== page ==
I just finished reading Catching Fire, the eagerly-awaited sequel to Suzanne Collins's magnificently popular teen novel The Hunger Games, that came out last year. It was a wonderful read, and I continue to be amazed by the author's ability to weave together so many bizarre, disparate elements to create a compelling, convincing story. Like The Hunger Games, there were several parts where I stopped to ask, 'is she talking about this oppressive post-apocalyptic society, or is she talking about our own?' If M. T. Anderson's Feed feels too hard and desperate, these books tackle the same themes without leaving you hopeless for the human race. Ultimately, they are less about sending a message (though a message remains), and more about telling a really fascinating story.
Katniss has just won the Hunger Games without losing her partner - an unprecedented act of rebellion against the Capitol that cannot be ignored. Now she must face the consequences of her victory - and the deceit that won it. The Games have only just begun. The novel is aptly named. I got the feeling as I was reading that this was more of a transitional book, shifting the ground of the narrative from Katniss's concern for personal survival, to the survival of her family and friends, and on to the state of the Districts under the control of the Capitol - in other words, rebellion. It was a fast read leaving me impatient with the next year of waiting till book three comes out. This is why I don't read a series until it's finished - usually.
It also vaguely reminded me of another book that is due to come out in the next few months, a sequel to a largely overlooked teen fantasy novel I read recently. Even the title is similar. Kristin Cashore's Fire will be released at the beginning of October, one month after the release of Collins's Catching Fire. Cashore's book follows her novel Graceling, the story of a girl with the unique gift of killing. (Incidentally, her name's Katsa. Katsa... Katniss... are we in a rut?) Raised by her uncle the king to be his personal assassin, she has grown to hate her gift and to distrust everyone around her. She is distant, hardened, wired to survive, but not to love. It sounds a little melodramatic in summary, but it's actually a very good story. Not that I can recommend it to people. Because Katsa makes me very angry. And not the good kind of angry, like when Emma is so stupid you want to shake her, but you're ultimately really glad she figures out about Knightley. I grant that Katsa has had a rough upbringing and she's had to kill people in really ugly ways for almost as long as she can remember, but that really doesn't justify her unwillingness to commit her affections or her attention. Katniss (of The Hunger Games - don't want to lose anyone with the swift shift in names) is determined not to marry because she doesn't want to have children who will have to go through the Games. As a result, she withholds her affection for Gale and ignores her affection for Peeta. Romantic mess galore! But messy with a cause. Katsa (back to Graceling. don't lose me) loves Po, but not enough to marry him. Just 'cause she doesn't want to feel tied down. And she doesn't want children because she's no good with babies. Okay, I get the children part and I get the tied down part. What I don't get is why you would call it love, real love, if you're providing yourself with an out. It frustrates me that Cashore's heroine comes so close to being healed from all her garbage, to letting go and learning to trust, but she's still not able to take this step. I'm not looking for a Cinderella story with a happy wedding at the end - I'm looking for healing. And Katsa doesn't have it.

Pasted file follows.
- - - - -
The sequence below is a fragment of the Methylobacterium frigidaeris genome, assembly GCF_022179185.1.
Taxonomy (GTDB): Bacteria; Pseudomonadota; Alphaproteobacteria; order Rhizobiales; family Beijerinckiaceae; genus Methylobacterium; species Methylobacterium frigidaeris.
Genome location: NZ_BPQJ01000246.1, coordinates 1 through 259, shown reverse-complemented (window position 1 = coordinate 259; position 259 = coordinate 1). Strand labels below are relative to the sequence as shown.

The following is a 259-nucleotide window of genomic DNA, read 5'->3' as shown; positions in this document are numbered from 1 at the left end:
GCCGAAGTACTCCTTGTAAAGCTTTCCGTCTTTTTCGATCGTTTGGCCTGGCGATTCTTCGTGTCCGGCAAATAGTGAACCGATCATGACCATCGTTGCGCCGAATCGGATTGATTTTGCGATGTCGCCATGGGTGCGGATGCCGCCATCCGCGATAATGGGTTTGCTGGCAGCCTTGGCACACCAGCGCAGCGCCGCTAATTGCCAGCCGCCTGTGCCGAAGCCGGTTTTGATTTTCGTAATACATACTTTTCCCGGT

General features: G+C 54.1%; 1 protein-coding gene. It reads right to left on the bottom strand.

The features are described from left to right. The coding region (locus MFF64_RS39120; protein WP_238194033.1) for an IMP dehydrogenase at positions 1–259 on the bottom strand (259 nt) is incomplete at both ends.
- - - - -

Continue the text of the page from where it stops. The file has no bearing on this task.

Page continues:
What makes me angrier still, angry beyond description, is the quiet, unembellished use of 'emergency contraceptives' in the novel. I put that in quotes because the phrase implies prevention when what it really does is abort. Katsa knows of a helpful plant, she's found her man, she doesn't want kids, voila! Okay, boys and girls - go and do likewise? These are supposed to be characters I respect, people who are turning from a lifetime of violence to embrace life and hope and peace and all things good and beautiful, and this is what they do? And we're not being at all straight about what it implies. Katniss wouldn't do it. Or if she did, she'd call it what it was. Not prevention, but violence. This is why I recommend The Hunger Games, and why I'll continue with Catching Fire. They tell the story of a girl in hellish circumstances who learns to see beyond herself. Who learns to trust and to be vulnerable when everything around her demands walls, barriers, and implacability. She's no saint, but she's straight with us. Sorry, Ms. Cashore. You're a really good writer, but your books will get no help from me.